Monday, 19 August 2013

When not to forget about Buffy the Vampire Slayer

This post is a response to this brilliant, BRILLIANT article in the New Statesman about Strong Female Characters. I agree with every word in that article, but I also have problems with large sections of it.

To summarise, the author of the New Statesman piece points out that many female characters these days are apparently “strong”, in that they know kung fu and don't need to be rescued that often, but are nevertheless much more simple, one-dimensional and boring than their male lead character counterparts. Moreover, there are still many fewer female characters of all kinds, including lead characters, villains and smaller parts, and they tend to represent a much smaller segment of possible character traits and are generally less interesting overall. Just having a few token “strong” characters is no substitute for proper equality. Plus, to even establish their “strength” in the first place, they often have to do crazy stuff that a man would never have to do (a point made with reference to the Captain America movie).

I couldn't agree more. It's so frustrating to watch film after film where the token love interest has a scene at the start where she beats up a few bad guys to establish her “strength” and then does nothing else for the rest of the film other than serve the plot requirements of a story entirely about the male lead. Take the new Wolverine film, where that happens with both the female leads. Or Pacific Rim. Or Despicable Me 2. Or Now You See Me. Or the latest Star Trek. I'm literally just naming the last films I've seen in the cinema (other than Alpha Papa and The World's End, which are both about men), and they all fit that mould.

Still, I couldn't help feeling like the New Statesman article was aimed at these mainstream films more than at pop culture spheres where anyone actually cares about concepts like Strong Female Characters. The SFC term itself is most closely associated – at least in my mind – with the works of a certain J Whedon, who has created dozens of brilliant and multi-dimensional women characters. It was a little irksome, truth be told, that the New Statesman piece used one of them – Buffy Summers – as its accompanying image, when it could easily have chosen a much more apt faux-strong character. Buffy is genuinely strong - not just in that she knows kung-fu and has super-strength. She's also strong in every other aspect of her character, including in her weaknesses and vulnerabilities, which are manifold. She's a cult hero not because she kicks ass, but because her fans have followed her for seven series (nine if you read the comics) and are deeply invested in her epic and fascinating character development and story arc. Unlike the useless kung-fu princesses of the big screen, Buffy is the main character in her show – she defines the world she lives in rather than vice versa.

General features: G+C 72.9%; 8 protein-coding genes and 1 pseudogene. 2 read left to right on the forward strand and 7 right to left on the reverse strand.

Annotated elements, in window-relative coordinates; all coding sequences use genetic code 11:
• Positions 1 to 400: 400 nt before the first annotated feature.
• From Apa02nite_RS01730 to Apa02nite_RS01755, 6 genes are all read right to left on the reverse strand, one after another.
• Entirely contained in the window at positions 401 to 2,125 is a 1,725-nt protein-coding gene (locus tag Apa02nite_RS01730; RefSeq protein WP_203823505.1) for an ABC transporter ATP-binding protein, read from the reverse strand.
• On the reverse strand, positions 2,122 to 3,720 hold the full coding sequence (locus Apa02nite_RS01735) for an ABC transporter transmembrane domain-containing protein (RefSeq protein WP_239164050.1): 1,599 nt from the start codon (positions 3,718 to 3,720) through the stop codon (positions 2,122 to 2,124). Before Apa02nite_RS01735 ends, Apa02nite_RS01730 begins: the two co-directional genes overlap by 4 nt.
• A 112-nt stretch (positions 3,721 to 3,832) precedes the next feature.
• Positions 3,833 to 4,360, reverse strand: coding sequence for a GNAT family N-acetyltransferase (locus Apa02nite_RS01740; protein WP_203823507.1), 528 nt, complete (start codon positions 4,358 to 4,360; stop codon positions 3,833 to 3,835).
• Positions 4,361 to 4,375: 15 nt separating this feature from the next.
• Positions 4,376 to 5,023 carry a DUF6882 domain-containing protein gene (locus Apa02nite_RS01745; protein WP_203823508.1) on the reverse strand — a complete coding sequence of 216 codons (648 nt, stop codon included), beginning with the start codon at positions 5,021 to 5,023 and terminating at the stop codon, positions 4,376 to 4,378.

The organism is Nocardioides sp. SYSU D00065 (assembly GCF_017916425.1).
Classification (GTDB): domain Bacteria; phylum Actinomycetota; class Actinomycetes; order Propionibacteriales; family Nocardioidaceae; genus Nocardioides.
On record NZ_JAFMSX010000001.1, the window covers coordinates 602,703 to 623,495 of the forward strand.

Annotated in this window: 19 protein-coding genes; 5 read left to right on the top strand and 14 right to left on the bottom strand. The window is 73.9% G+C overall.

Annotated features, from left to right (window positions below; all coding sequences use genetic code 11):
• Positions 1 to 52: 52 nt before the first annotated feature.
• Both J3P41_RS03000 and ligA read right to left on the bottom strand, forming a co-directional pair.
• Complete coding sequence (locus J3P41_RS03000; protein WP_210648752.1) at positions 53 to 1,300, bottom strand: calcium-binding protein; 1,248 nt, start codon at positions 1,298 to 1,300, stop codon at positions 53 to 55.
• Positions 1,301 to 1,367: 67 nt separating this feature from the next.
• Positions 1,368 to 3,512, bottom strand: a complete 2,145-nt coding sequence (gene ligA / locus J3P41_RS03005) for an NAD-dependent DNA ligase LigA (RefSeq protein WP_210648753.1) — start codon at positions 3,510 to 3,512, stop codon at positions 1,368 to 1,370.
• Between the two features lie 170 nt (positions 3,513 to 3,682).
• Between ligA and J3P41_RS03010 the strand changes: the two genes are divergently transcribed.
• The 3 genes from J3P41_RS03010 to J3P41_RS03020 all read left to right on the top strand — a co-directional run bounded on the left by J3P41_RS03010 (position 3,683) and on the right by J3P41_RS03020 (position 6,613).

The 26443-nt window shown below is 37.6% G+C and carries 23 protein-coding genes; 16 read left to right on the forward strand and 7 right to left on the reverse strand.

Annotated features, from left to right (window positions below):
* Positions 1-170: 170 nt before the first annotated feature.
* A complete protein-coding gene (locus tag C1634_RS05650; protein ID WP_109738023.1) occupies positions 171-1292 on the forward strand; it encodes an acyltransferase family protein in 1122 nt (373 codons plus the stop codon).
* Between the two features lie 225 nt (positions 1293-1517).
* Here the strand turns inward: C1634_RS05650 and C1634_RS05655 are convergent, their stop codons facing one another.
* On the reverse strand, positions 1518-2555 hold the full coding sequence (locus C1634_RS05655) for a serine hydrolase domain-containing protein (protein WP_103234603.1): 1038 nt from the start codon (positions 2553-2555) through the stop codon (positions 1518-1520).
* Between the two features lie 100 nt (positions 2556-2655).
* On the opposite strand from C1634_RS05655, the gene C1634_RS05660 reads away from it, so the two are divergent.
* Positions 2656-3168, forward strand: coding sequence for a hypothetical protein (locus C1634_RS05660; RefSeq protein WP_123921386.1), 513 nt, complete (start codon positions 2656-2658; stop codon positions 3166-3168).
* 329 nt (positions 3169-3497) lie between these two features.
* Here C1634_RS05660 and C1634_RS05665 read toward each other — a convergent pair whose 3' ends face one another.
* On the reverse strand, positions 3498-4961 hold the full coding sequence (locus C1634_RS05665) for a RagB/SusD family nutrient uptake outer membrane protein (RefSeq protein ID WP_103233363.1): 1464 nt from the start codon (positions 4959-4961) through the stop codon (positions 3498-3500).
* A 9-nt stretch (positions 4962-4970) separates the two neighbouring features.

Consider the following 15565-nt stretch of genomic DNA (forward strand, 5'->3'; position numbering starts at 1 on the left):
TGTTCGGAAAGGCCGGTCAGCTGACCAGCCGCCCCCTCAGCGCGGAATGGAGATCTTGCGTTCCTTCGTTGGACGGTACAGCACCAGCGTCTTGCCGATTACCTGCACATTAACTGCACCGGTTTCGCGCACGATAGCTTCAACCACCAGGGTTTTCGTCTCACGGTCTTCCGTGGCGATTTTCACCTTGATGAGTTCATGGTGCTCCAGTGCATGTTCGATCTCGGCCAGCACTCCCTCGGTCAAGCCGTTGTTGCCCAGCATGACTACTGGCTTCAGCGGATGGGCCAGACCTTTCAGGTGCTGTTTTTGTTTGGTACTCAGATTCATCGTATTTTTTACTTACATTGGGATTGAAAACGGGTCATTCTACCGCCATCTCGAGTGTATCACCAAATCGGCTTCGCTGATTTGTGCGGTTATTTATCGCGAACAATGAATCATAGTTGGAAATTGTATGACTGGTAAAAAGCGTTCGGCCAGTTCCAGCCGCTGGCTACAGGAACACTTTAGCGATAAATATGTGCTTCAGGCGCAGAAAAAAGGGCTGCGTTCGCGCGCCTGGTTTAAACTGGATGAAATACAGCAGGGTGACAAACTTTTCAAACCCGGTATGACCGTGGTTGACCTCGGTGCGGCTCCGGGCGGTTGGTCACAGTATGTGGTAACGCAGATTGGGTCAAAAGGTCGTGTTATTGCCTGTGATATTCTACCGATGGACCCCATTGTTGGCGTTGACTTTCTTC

My point is not to disprove the rule with a rare exception, but rather to suggest that the New Statesman piece has perhaps redefined the Strong Female Character concept in order to make a different – if completely valid and useful – point. The redefinition is useful for making this point, but it's perhaps unintentionally counterproductive in other regards. “Strong Female Character” was a term that Whedon fans adopted in order to rave about Buffy Summers (and Willow. And Cordelia. And Fred, Zoe, River, Echo and everyone else from the Whedonverse) – it was a term used to express the radical and exciting idea that female characters could be just as awesome and amenable to fan-obsession as male ones. It was never supposed to be used to praise the simple, one-dimensional "strength" discussed in the New Statesman.

And this Buffy-inspired SFC idea has had a lot of success. In the geek circles in which it has currency, it has had a huge amount of influence. Writers inspired by Buffy and similar characters have gone on to create a proliferation of *real* SFCs – each as wonderful as Buffy. Take comic books. To read post-Whedon X-men comics, for example, is to dive into a magical utopian parallel universe where character gender parity has been utterly achieved. Leads, supports, minor characters, villains and everything in between are just as likely to be female as male. The current cast includes heroes such as Storm, Kitty Pryde, Rogue, Husk, Psyloche, Emma Frost, Danger, Danni Moonstar, Magma, Wolfsbane, Karma, Magik, Jubilee, Polaris, Domino, Armour, X-23, Mercury, Dust, Surge, Hope and Rachel Summers and more (to just scratch the surface) – every one of whom represents an extremely well-developed and unique SFC who fits into an important part of the X-men story. Together they cover the whole spectrum of possible character traits. Christ, there's even one X-men title that's an entirely female line-up, and it doesn't feel weird at all!

Proper SFCs have appeared in all kinds of (mostly nerdy) media, from TV to webseries to videogames to novels, and they are beloved by fans at comic cons across the world. The problem is not that SFCs don't work, or that they inherently represent inequality. The problem, as the New Statesman piece shows, is that they aren't yet in Hollywood. Marvel's cinematic universe is still completely SFC-free, which is insane considering the range of characters it could draw on. DC almost made it with Anne Hathaway's Cat Woman, but lost it again with a rubbish Lois Lane.

What's needed is not a dismissal of or hatred towards SFCs, but a call for mainstream films to embrace them  and to properly understand what they entail. Yes, we must hammer home the point that knowledge of kung fu alone does not qualify. “Strength” in a female (or any) character was never about physical power, it was always about the depth of a character and how much the film made us care about them. It's time to take the Buffy revolution to a wider audience.